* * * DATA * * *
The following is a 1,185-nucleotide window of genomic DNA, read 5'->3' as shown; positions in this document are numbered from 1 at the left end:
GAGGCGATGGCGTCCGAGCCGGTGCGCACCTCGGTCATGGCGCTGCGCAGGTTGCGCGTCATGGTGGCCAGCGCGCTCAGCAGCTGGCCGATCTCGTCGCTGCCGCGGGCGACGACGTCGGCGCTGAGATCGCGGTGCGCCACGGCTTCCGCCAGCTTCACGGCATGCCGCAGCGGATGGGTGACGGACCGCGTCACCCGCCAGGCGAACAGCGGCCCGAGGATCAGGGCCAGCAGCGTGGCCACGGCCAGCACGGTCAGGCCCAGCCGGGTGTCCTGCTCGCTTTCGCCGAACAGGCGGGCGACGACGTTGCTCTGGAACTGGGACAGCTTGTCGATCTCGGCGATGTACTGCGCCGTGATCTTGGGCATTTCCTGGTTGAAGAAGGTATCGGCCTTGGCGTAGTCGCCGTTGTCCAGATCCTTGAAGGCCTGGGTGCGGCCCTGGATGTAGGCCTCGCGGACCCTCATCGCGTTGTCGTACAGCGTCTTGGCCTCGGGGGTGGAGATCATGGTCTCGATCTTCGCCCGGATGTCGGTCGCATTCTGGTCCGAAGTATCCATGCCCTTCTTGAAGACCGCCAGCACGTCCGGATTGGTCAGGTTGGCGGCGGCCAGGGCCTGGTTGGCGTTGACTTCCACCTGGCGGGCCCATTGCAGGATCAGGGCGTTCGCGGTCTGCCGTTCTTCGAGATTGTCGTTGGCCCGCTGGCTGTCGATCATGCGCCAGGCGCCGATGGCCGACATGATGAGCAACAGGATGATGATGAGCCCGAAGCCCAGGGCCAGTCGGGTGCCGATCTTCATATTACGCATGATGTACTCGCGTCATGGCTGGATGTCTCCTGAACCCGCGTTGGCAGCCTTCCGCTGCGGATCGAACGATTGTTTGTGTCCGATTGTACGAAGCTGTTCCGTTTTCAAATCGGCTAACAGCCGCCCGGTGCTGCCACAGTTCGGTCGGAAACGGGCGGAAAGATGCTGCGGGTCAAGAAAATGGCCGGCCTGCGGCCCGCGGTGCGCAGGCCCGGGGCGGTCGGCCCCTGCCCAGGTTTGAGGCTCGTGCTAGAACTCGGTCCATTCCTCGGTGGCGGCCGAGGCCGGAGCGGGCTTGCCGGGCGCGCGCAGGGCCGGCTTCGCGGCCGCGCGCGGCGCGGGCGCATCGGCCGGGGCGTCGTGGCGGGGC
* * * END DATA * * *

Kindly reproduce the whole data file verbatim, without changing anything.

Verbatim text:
The following is a 1,185-nucleotide window of genomic DNA, read 5'->3' as shown; positions in this document are numbered from 1 at the left end:
GAGGCGATGGCGTCCGAGCCGGTGCGCACCTCGGTCATGGCGCTGCGCAGGTTGCGCGTCATGGTGGCCAGCGCGCTCAGCAGCTGGCCGATCTCGTCGCTGCCGCGGGCGACGACGTCGGCGCTGAGATCGCGGTGCGCCACGGCTTCCGCCAGCTTCACGGCATGCCGCAGCGGATGGGTGACGGACCGCGTCACCCGCCAGGCGAACAGCGGCCCGAGGATCAGGGCCAGCAGCGTGGCCACGGCCAGCACGGTCAGGCCCAGCCGGGTGTCCTGCTCGCTTTCGCCGAACAGGCGGGCGACGACGTTGCTCTGGAACTGGGACAGCTTGTCGATCTCGGCGATGTACTGCGCCGTGATCTTGGGCATTTCCTGGTTGAAGAAGGTATCGGCCTTGGCGTAGTCGCCGTTGTCCAGATCCTTGAAGGCCTGGGTGCGGCCCTGGATGTAGGCCTCGCGGACCCTCATCGCGTTGTCGTACAGCGTCTTGGCCTCGGGGGTGGAGATCATGGTCTCGATCTTCGCCCGGATGTCGGTCGCATTCTGGTCCGAAGTATCCATGCCCTTCTTGAAGACCGCCAGCACGTCCGGATTGGTCAGGTTGGCGGCGGCCAGGGCCTGGTTGGCGTTGACTTCCACCTGGCGGGCCCATTGCAGGATCAGGGCGTTCGCGGTCTGCCGTTCTTCGAGATTGTCGTTGGCCCGCTGGCTGTCGATCATGCGCCAGGCGCCGATGGCCGACATGATGAGCAACAGGATGATGATGAGCCCGAAGCCCAGGGCCAGTCGGGTGCCGATCTTCATATTACGCATGATGTACTCGCGTCATGGCTGGATGTCTCCTGAACCCGCGTTGGCAGCCTTCCGCTGCGGATCGAACGATTGTTTGTGTCCGATTGTACGAAGCTGTTCCGTTTTCAAATCGGCTAACAGCCGCCCGGTGCTGCCACAGTTCGGTCGGAAACGGGCGGAAAGATGCTGCGGGTCAAGAAAATGGCCGGCCTGCGGCCCGCGGTGCGCAGGCCCGGGGCGGTCGGCCCCTGCCCAGGTTTGAGGCTCGTGCTAGAACTCGGTCCATTCCTCGGTGGCGGCCGAGGCCGGAGCGGGCTTGCCGGGCGCGCGCAGGGCCGGCTTCGCGGCCGCGCGCGGCGCGGGCGCATCGGCCGGGGCGTCGTGGCGGGGC